November 17, 2015

Mayor Emanuel Opens North Lawndale Landmark Reborn As Nichols Tower

Former Sears Tower to be Hub for Arts Education, Workforce Development and Community Services

Mayor's Press Office    312.744.3334

Mayor Rahm Emanuel today joined Ald. Michael Scott Jr., John and Alexandra Nichols, representatives from the Homan Square Foundation, and community stakeholders to reopen Chicago's original "Sears Tower” as a new economic, educational and cultural hub. A North Lawndale icon since 1906, the 14-story structure at 900 S. Homan Ave. was renovated as part of a five-year, $15 million area revitalization project.

“Whether it is inspiring a child through digital media or impacting a family through housing services, Nichols Tower represents Chicago because it represents hope,” said Mayor Emanuel. “This tower is the culmination of years of collaboration and planning, and now it will serve as a key resource for countless people throughout the City of Chicago.”

Vacant since 1987, the tower previously served as the formal entrance to Sears Roebuck and Co.’s sprawling Merchandise Building. The tower’s reopening is part of a decades-long, City-assisted revitalization of former Sears properties that includes the development of health and daycare facilities, affordable housing, educational buildings, and other community uses. With its renovation, the tower was renamed in honor of benefactors John and Alexandra Nichols, whose generosity supported its redevelopment.

“We are thrilled that such a diverse and talented group of organizations are committing to the Nichols Tower and to the vision of Homan Square,” said Kristin Dean, Foundation for Homan Square president. “Our goal from day one has been to transform this property into an asset for all residents of North Lawndale and the surrounding communities. Completing the Nichols Tower is the capstone of that effort.”

Tenants in the 35,000-square-foot structure include the School of the Art Institute of Chicago; Free Spirit Media; North Lawndale Employment Network; Turning the Page; Neighborhood Housing Services of Chicago; and the Foundation for Homan Square. Tenants will offer a wide range of community services including: art courses and workshops; job readiness and skills training classes; youth leadership training and mentoring for at-risk community youth; support services for area youth and families who have experienced trauma; literacy-based child mentoring activities and summer learning programs; new homeowner education, fixed-rate mortgage lending and foreclosure prevention services; and new businesses recruitment and retention.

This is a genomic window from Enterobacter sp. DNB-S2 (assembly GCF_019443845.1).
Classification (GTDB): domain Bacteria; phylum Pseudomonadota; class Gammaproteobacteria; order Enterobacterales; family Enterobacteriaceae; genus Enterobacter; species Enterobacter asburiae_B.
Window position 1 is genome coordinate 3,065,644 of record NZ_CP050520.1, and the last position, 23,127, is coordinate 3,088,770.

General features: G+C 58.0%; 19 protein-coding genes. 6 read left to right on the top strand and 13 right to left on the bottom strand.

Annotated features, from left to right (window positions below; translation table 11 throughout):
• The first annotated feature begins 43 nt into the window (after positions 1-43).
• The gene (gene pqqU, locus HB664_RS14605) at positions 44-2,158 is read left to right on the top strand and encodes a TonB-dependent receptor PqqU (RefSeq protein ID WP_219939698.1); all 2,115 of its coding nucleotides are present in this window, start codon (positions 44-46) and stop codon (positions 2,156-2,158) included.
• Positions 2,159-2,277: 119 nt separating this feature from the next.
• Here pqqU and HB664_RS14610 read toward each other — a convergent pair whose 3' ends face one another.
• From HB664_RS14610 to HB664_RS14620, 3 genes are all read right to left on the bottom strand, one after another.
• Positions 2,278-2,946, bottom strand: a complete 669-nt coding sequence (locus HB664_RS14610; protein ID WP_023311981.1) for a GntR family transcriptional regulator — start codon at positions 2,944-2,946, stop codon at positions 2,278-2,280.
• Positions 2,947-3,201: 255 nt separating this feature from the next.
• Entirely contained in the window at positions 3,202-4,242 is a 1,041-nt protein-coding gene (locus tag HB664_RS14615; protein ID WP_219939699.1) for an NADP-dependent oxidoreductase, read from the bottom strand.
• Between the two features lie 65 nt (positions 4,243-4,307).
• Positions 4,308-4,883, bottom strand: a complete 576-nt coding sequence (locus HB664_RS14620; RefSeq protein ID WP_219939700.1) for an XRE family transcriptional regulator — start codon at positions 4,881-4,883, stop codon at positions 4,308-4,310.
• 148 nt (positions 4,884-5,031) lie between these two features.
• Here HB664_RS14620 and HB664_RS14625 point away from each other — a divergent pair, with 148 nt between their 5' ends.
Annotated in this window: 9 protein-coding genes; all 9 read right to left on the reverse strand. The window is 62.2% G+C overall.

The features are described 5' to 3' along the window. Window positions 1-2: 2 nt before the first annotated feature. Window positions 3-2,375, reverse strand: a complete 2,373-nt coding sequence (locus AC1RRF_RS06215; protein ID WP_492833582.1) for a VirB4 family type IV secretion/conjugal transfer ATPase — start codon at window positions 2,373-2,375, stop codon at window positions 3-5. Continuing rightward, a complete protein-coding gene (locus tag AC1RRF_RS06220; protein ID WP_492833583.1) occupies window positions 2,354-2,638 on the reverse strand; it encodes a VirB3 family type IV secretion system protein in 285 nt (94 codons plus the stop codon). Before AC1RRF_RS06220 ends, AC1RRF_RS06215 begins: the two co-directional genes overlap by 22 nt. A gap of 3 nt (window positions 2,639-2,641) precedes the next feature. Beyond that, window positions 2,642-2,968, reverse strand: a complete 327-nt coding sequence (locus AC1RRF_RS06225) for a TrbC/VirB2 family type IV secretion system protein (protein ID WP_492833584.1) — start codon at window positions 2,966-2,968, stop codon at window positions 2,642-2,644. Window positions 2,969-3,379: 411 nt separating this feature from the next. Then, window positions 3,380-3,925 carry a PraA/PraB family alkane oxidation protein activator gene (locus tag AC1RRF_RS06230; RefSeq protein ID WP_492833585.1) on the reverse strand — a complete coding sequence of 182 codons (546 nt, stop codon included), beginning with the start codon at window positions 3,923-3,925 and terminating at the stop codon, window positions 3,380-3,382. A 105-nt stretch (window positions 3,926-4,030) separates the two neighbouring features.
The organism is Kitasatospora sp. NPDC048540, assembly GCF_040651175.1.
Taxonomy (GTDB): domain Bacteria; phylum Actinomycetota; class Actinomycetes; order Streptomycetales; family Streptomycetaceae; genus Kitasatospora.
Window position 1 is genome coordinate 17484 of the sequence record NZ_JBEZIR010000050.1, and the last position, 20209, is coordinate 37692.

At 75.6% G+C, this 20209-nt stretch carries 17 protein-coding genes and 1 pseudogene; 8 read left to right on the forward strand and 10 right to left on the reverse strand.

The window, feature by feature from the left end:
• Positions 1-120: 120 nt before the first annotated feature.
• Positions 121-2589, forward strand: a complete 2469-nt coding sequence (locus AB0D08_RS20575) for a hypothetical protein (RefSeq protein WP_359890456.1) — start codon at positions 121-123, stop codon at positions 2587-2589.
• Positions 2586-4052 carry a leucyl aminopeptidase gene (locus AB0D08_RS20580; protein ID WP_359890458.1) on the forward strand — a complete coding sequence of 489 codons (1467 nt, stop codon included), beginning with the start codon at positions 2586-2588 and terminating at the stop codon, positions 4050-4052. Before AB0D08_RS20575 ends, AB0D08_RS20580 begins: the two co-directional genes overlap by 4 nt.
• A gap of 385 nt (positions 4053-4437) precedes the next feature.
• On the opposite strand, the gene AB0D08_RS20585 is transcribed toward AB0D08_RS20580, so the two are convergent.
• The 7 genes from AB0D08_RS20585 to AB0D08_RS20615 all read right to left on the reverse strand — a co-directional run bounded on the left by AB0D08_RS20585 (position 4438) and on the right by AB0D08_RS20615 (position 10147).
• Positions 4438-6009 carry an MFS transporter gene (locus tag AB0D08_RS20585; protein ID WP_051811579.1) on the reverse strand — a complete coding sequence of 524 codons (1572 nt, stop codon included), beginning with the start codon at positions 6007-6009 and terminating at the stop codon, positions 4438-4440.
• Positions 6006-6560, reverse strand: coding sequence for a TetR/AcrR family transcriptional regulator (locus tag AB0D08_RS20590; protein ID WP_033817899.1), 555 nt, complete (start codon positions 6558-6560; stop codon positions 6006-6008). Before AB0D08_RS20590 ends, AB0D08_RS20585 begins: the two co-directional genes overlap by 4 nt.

Soaring 250 feet high, the tower was the tallest building in Chicago outside of downtown at the time of its construction. Designed by architects Nimmons & Fellows and clad in brick and terra cotta, the building originally served as a formal entrance to the Sears’ nine-story Merchandise Building, which contained three million square feet of manufacturing and distribution space. The tower’s upper floors contained offices for company staff, secretarial training facilities, and an open stair core. From 1924 to 1928, the tower’s 11th floor was home to WLS, one of Chicago’s first radio stations, created by Sears to advertise itself as the “World’s Largest Store.”

In 1974, Sears relocated from North Lawndale to a new Sears tower in the Loop. In 1987, the Merchandise Building was formally closed. Starting in 1989, developer Charlie Shaw, Sears chairman Ed Brennan and retired Sears vice president Charley Moran developed a concept plan designed to reinvigorate the community through a multi-phase initiative known as “Homan Square.” A 1993 agreement between Sears, the City of Chicago, the Illinois Historic Preservation Agency, and other entities preserved the tower when the Merchandise Building was demolished.

Under Mayor Emanuel the City has supported and invested in a number of projects to revitalize the Homan Square area. The projects include the new UCAN seven-acre campus to provide support and services for up to 70 abused and at-risk youth. The Sterling Park Apartments will convert a former Sears building into 181 affordable apartments, including 66 for CHA residents. Homan Square phases V and VI are creating a total of 94 new mixed-income and affordable apartments on formerly vacant land.

Additionally, a 2008 project converted a former Sears facility into a 300-student high school, and Homan Square phases I –IV (1994- 1998) built more than 300 units of rental and for-sale units in a mix of single-family and two-flat homes.

The tower and several nearby properties formerly affiliated with Sears were designated an official Chicago Landmark district in March 2015. The designation provided financial and technical resources to help enable the building's renovation. It is also listed on the National Register for Historic Places.